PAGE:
What happens when you call 911

Hello operator, get me an ambulance!
Before the 1970’s it was not always easy to get help in an emergency. Fire, police and ambulance services often had different phone numbers. People would call their doctor or the local police department for a medical emergency. To address the problem, the Federal Communications Commission and public safety officials worked with telephone companies to create a universal three-digit number for all emergencies—hence the 911 communications system was born.

The first 911 call in the US was made in 1968 but it took years to get 911 established throughout the country. Some urban areas had the first 911 services by the mid-1970’s but 911 was not widely available until the 1980’s. (1)

Today we know time is of the essence for a victim of a sudden cardiac arrest. A quick response, by both bystanders and healthcare professionals, is needed to give the best chances of survival. 911 is a critical part of that response.

Emergency medical dispatchers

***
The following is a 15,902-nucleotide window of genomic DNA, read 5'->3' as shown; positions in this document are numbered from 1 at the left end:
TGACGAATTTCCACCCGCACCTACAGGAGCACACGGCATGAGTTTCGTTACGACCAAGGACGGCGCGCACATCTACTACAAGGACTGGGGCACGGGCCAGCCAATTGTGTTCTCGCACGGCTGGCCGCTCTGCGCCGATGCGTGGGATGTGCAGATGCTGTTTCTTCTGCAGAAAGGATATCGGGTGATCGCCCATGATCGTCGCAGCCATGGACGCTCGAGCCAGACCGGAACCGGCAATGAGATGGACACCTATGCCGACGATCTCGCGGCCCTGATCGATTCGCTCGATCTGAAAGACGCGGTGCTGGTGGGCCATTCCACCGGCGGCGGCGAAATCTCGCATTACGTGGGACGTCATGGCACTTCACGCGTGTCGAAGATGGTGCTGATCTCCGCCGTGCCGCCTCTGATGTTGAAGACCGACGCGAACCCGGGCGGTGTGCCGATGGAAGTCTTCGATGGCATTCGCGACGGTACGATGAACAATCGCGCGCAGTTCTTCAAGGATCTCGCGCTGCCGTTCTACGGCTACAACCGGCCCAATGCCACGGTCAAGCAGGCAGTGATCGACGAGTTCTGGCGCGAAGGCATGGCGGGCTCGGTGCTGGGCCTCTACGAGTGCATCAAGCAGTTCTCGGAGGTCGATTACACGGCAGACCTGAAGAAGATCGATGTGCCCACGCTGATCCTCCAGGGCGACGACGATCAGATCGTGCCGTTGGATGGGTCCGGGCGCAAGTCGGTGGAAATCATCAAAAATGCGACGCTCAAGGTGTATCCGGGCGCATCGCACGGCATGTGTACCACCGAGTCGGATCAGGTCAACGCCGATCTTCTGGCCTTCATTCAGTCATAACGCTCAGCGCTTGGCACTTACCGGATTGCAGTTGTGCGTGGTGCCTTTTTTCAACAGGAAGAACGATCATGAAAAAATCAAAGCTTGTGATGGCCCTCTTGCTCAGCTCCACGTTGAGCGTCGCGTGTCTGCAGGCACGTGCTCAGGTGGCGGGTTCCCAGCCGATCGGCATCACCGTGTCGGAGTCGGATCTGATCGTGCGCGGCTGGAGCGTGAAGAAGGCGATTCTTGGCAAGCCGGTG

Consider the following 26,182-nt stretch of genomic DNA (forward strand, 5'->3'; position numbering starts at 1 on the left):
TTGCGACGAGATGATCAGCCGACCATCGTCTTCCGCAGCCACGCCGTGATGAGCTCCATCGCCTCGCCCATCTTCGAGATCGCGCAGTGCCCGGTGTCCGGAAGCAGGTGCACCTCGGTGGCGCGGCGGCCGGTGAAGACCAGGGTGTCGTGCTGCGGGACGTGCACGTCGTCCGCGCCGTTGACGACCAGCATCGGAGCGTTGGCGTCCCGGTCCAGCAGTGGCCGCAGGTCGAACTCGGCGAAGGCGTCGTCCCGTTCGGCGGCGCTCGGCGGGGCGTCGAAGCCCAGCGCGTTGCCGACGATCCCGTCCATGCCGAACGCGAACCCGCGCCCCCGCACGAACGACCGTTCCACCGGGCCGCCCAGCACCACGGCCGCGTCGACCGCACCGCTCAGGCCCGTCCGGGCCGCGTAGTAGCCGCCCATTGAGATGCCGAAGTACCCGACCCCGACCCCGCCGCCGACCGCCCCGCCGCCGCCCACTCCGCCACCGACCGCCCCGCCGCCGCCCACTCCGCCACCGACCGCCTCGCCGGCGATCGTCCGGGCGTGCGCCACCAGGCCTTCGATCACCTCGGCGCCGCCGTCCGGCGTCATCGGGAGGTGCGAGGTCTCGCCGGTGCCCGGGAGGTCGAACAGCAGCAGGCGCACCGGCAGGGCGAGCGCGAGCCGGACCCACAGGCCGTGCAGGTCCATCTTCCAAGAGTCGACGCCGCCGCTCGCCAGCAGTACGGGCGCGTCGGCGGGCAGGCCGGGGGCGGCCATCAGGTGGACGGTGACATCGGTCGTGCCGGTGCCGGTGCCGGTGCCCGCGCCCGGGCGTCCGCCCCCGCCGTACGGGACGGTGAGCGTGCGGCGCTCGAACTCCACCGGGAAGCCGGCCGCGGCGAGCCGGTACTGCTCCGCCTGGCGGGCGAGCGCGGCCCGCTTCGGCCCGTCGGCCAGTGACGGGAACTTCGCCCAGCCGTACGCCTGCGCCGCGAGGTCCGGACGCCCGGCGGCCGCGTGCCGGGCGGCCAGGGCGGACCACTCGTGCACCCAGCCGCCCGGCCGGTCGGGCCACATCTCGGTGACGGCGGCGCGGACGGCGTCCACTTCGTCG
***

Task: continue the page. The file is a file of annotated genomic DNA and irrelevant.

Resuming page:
In most cases, your call to 911 will be directed to the closest 911 communications center. Some 911 centers handle only police or fire emergencies. Your call may be rerouted to a center that handles medical emergencies. If that’s the case, stay on the line while the emergency operator relays the information you provided to the medical 911 center.

Calls for medical emergencies are handled by an emergency medical dispatcher (EMD). The EMD will verify your address, gather basic information on the patient and send appropriate personnel to respond.

The EMD first will ask you for basic call information including your location, telephone number, location of the patient and the general nature of the problem. In many cases, a second EMD will dispatch emergency responders while the first continues to ask you questions about the victim. The goal is to get responders moving as soon as possible, once the basic information is known.

Next, the EMD will ask a series of questions to determine the severity of the situation. EMDs ask specific questions so they know what help to send and which care instructions to give. One of the first things the EMD will want to know is whether the patient is conscious or breathing. “An EMD’s job is to triage your call to determine what resources the situation requires," says Cleo Subido, Emergency Medical Dispatch Program Administration with King County EMS in Seattle, WA. This assures that the right personnel and equipment are sent to the scene and time is not wasted.